Nicole Brown & Jessica Jacobs: A Special August Edition

Thursday, August 6, 2015, at 7:00 pm, poets Nickole Brown and Jessica Jacobs will join us for a special August reading to close out the eighth season of the Collected Poets Series. Mocha Maya’s Coffee House, 47 Bridge St, Shelburne Falls, MA. ($2-5 suggested donation)

Nickole Brown

Nickole Brown

Nickole Brown grew up in Louisville, Kentucky, and Deerfield Beach, Florida. Her books include Fanny Says, a collection of poems published by BOA Editions in 2015; her debut, Sister, a novel-in-poems published by Red Hen Press in 2007; and an anthology, Air Fare, that she co-edited with Judith Taylor. She graduated from The Vermont College of Fine Arts, studied literature at Oxford University as an English Speaking Union Scholar, and was the editorial assistant for the late Hunter S. Thompson. She has received grants from the National Endowment for the Arts, the Kentucky Foundation for Women, and the Kentucky Arts Council. She worked at the independent, literary press, Sarabande Books, for ten years, and she was the National Publicity Consultant for Arktoi Books and the Palm Beach Poetry Festival. She has taught creative writing at the University of Louisville and Bellarmine University and was an Assistant Professor at the University of Arkansas at Little Rock for four years. Currently, she is the Editor for the Marie Alexander Series in Prose Poetry at White Pine Press and is on faculty every summer at the Sewanee Young Writers’ Conference and at the low-residency MFA Program in Creative Writing at Murray State. She lives with her wife, poet Jessica Jacobs.

Jessica Jacobs

Jessica Jacobs

Jessica Jacobs grew up in Central Florida and has since lived in San Francisco and New York, with stints in Greece, Indiana, and Arkansas along the way. Her work has appeared in Beloit Poetry Journal, Cave Wall, Iron Horse, The Missouri Review, Poet Lore, and Rattle, among other journals and anthologies. She holds a B.A. from Smith College and an M.F.A. from Purdue University. An avid long-distance runner, Jessica has worked as a rock climbing instructor, bartender, textbook Acquisitions Editor, Editor-in-Chief of Sycamore Review. and a Visiting Assistant Professor at Hendrix College. Jessica is on the faculty of the Sewanee Young Writers Conference and, in Spring 2016, will be the Hendrix-Murphy Writer-in-Residence at Hendrix. She lives in Little Rock, Arkansas with her wife, the poet Nickole Brown. Pelvis With Distance is her debut collection.

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AN INVITATION FOR MY GRANDMOTHER / Nickole Brown

Satisfaction is a lowly / thing, how pure a thing is joy. / This is mortality / this is eternity.
—Marianne Moore

When Mama called to say you were
gone, I was in New York and climbed
the impossible top of a brownstone to talk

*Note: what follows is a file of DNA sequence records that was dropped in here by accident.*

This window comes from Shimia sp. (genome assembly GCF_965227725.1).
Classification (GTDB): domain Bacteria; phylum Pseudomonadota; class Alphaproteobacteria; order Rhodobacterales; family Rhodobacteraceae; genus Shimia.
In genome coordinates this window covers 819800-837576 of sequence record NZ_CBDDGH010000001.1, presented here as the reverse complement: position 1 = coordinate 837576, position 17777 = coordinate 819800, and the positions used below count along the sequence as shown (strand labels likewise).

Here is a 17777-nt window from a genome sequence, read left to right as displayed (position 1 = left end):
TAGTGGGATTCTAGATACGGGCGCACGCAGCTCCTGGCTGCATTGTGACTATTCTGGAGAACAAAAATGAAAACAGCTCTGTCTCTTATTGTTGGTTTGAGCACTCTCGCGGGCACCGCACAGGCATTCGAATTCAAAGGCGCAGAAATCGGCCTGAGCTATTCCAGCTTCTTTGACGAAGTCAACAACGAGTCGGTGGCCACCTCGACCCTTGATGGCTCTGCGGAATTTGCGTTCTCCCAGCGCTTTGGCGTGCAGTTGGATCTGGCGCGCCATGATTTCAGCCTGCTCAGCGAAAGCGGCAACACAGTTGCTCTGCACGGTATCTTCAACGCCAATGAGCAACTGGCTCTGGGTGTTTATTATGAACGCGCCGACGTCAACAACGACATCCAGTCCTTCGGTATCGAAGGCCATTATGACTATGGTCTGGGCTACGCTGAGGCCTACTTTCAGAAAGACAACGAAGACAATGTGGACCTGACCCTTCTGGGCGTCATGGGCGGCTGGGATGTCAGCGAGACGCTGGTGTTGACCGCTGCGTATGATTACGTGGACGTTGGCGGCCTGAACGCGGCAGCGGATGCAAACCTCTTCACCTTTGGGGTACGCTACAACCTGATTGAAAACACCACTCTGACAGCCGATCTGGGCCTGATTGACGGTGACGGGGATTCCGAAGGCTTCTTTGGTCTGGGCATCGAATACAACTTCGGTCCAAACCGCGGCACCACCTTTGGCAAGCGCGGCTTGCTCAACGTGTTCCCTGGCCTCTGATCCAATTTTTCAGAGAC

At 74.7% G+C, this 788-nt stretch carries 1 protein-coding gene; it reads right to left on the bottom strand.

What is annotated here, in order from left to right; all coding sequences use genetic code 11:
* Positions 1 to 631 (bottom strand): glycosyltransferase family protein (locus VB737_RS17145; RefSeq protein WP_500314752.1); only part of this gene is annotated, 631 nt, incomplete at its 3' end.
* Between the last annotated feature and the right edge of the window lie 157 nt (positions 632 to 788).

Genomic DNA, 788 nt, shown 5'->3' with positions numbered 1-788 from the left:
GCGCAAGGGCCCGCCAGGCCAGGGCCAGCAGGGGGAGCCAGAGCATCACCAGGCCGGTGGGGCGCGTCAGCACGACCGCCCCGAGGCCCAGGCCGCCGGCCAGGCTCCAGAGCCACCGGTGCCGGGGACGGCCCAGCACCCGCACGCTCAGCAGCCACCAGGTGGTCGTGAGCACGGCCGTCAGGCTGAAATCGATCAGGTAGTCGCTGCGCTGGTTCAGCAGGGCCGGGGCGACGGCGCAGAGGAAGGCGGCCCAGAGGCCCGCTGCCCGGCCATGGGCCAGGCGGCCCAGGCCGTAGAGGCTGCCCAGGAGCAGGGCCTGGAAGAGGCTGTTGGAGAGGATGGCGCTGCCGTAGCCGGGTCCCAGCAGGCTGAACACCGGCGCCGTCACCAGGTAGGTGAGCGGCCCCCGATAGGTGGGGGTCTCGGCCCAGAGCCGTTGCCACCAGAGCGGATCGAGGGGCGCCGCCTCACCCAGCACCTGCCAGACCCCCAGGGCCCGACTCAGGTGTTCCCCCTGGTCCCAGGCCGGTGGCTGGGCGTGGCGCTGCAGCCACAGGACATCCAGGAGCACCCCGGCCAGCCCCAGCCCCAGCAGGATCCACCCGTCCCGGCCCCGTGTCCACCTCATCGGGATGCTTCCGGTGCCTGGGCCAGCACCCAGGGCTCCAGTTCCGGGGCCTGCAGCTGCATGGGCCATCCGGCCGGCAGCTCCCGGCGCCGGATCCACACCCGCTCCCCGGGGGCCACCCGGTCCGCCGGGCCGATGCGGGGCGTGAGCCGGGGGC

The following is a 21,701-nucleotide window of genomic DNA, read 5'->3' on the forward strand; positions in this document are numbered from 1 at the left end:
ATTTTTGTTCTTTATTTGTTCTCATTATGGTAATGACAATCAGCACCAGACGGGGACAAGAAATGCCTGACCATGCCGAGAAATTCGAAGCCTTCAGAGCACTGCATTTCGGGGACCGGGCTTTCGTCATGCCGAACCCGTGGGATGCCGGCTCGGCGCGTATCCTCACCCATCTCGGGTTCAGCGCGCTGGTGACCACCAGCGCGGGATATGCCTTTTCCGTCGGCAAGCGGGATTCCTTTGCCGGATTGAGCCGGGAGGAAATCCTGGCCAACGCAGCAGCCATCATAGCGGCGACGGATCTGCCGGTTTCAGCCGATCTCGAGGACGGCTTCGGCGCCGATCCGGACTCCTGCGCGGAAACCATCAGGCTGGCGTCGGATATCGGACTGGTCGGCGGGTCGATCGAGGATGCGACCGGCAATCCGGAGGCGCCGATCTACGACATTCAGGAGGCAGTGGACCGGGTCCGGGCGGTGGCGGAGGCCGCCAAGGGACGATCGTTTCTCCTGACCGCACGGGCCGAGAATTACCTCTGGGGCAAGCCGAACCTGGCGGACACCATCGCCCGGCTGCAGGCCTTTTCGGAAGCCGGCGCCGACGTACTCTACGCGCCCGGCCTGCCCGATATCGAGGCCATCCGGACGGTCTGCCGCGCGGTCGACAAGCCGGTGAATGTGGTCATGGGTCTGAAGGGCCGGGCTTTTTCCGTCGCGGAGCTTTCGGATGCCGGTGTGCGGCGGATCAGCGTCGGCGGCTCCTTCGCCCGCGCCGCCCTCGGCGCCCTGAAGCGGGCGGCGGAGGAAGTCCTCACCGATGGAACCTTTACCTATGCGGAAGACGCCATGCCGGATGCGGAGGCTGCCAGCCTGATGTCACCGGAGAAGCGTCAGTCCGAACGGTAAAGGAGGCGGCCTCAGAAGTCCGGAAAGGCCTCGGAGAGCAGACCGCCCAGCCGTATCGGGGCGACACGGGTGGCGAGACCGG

myself down. Don’t get sentimental; dying is what 
grandmother’s do, was the foolishness
I told myself, but what I should have done
was invite you there with me. You’d never been
further north than Cincinnati, and the view—
the spatter and fleck of all those lights—
you’d have to see to believe.  So now that you’re

on the other side and got your knees working
again, a proposition: Come, lace up your Keds,
walk with me a while. I won’t say the world’s better—
it’s not—since you left, I have seen a pelican
stretch her wings to dry, the dripping
petrol making her into a bent crucifix of oil,
and the penguins have dropped their proud
eggs into melted ice, and this spring, yet another wind
bulldozed my neighbors, all their homes razed
to slab foundation, their trees now
splintered bone. But we can take a train

out of Arkansas—Come, sit next to me,
because out the window
a girl on a horse jumps a junkyard fence.
She wears a shirt the color of poppies, of bright
soda cans, and I bet you’ll agree: blurred,
it is a brown pony with red wings.

And three years ago: Can I take you there?
My sister, sitting up during a contraction,
how she reached inside
herself to touch the crown of her son
not yet born. I want to show you the look
on her face and that cord
cut, a rich earth of blood, a joy in
black. And please, take off your shoes now,

stand with me last October when
I took a wife, barefoot in the grass.
We made our vows, and after, when she held
my jaw with both hands, I could feel
the bones of my skull
rising up to make a face finally
seen.

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THE WHITE PLACE IN SHADOW / Jessica Jacobs

Georgia O’Keeffe [Plaza Blanca, NM; 1949]

I paint them in such
close-up—spires
in high desert, sandstone
coated by white lava
ash—a viewer cannot know
that central darkness
means the sun is setting

the clouds on fire, or how
an arroyo wraps this
formation like a moat,
red walls carved smooth
by seasonal flooding,
which leaves the wash
littered with carcasses.
How strange

it must be to drown
in the desert. Earlier,
when noon slayed all
the shadows, I lay in it,
the only sound

occasional bird cries.

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